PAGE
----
My rating: 3 of 5 stars
Time taken to read - 3 days
Pages - 280
Publisher - Metro Publishing
Source - Bought
Blurb from Goodreads
How does it feel to be spat out of medical school into a world of pain, loss and trauma that you feel wholly ill-equipped to handle? To be a medical novice who makes decisions which - if you get them wrong - might forever alter, or end, a person's life?
In 'Your Life in My Hands', television journalist turned junior doctor Rachel Clarke captures the extraordinary realities of life on the NHS frontline. During last year's historic junior doctor strikes, Rachel was at the forefront of the campaign against the government's imposed contract upon young doctors. Her heartfelt, deeply personal account of life as a junior doctor in today's NHS is both a powerful polemic on the degradation of Britain's most vital public institution and a love letter of optimism and hope to that same health service.
Rachel Clarke was a journalist and is now a doctor working in the NHS. I love reading real life stories, healthcare and think everyone should read them to get a glimpse of what it is to work in that kind of environment. Even people working in the NHS, reading other professionals experiences is an eye opener and makes you appreciate them more, in my honest opinion.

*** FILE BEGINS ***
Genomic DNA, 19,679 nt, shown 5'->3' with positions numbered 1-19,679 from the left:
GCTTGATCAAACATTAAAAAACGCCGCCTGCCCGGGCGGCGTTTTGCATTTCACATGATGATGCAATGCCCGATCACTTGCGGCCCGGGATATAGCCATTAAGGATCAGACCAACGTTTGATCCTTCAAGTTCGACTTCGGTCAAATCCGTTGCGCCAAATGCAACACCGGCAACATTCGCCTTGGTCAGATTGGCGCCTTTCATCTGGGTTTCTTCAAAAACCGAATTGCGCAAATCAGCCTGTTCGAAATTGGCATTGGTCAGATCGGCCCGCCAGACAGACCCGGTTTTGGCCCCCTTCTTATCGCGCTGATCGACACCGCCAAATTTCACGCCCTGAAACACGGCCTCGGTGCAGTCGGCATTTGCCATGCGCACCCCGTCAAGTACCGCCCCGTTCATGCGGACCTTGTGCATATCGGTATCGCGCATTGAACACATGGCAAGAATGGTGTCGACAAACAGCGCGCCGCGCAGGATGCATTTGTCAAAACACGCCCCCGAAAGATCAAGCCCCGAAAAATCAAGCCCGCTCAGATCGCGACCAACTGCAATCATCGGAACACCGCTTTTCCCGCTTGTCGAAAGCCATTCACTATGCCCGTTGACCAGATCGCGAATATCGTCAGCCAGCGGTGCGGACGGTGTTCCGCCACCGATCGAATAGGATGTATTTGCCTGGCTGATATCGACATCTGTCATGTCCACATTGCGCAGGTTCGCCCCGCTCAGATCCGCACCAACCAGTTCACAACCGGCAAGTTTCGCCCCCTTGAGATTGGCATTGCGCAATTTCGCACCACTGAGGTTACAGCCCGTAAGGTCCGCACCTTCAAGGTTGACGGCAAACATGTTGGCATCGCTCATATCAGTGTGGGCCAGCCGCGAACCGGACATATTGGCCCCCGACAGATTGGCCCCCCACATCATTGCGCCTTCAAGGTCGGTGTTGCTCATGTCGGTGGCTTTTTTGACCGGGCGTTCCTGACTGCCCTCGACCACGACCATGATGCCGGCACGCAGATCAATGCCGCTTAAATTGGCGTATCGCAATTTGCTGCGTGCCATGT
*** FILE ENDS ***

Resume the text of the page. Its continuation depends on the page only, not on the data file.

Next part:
This one is different from the others I have read and I think it is two fold, one because the author was a journalist before hand. Two because whilst the story does have some of the stories on what Clarke experiences in her work a lot of it isn't. There is huge coverage of the junior doctors strikes, the governments impact on funding cuts and patient care, services cancelled and politics politics politics.
We hear a wee bit about her personal background/life and the steps taken, sleeping and camping outside, protests and a meeting with Matt Hancock. I tend to prefer these books about the actual hospital experience so this one was different. It is shocking how many patients and staff suffer due to government decisions and how the news manipulates things to slant in favour of certain politicians or against the NHS. Bureaucracy, quotes from the news and lots of information about the doctors strike, it makes an interesting read, just a tad different from what I was expecting, 3/5 for me this time.
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I read a different book by her, Dear Life - which I think came after this one because in Dear Life she is working in palliative care. The book talks a lot about her father who is diagnosed with an advanced form of cancer. It's well worth reading.ReplyDelete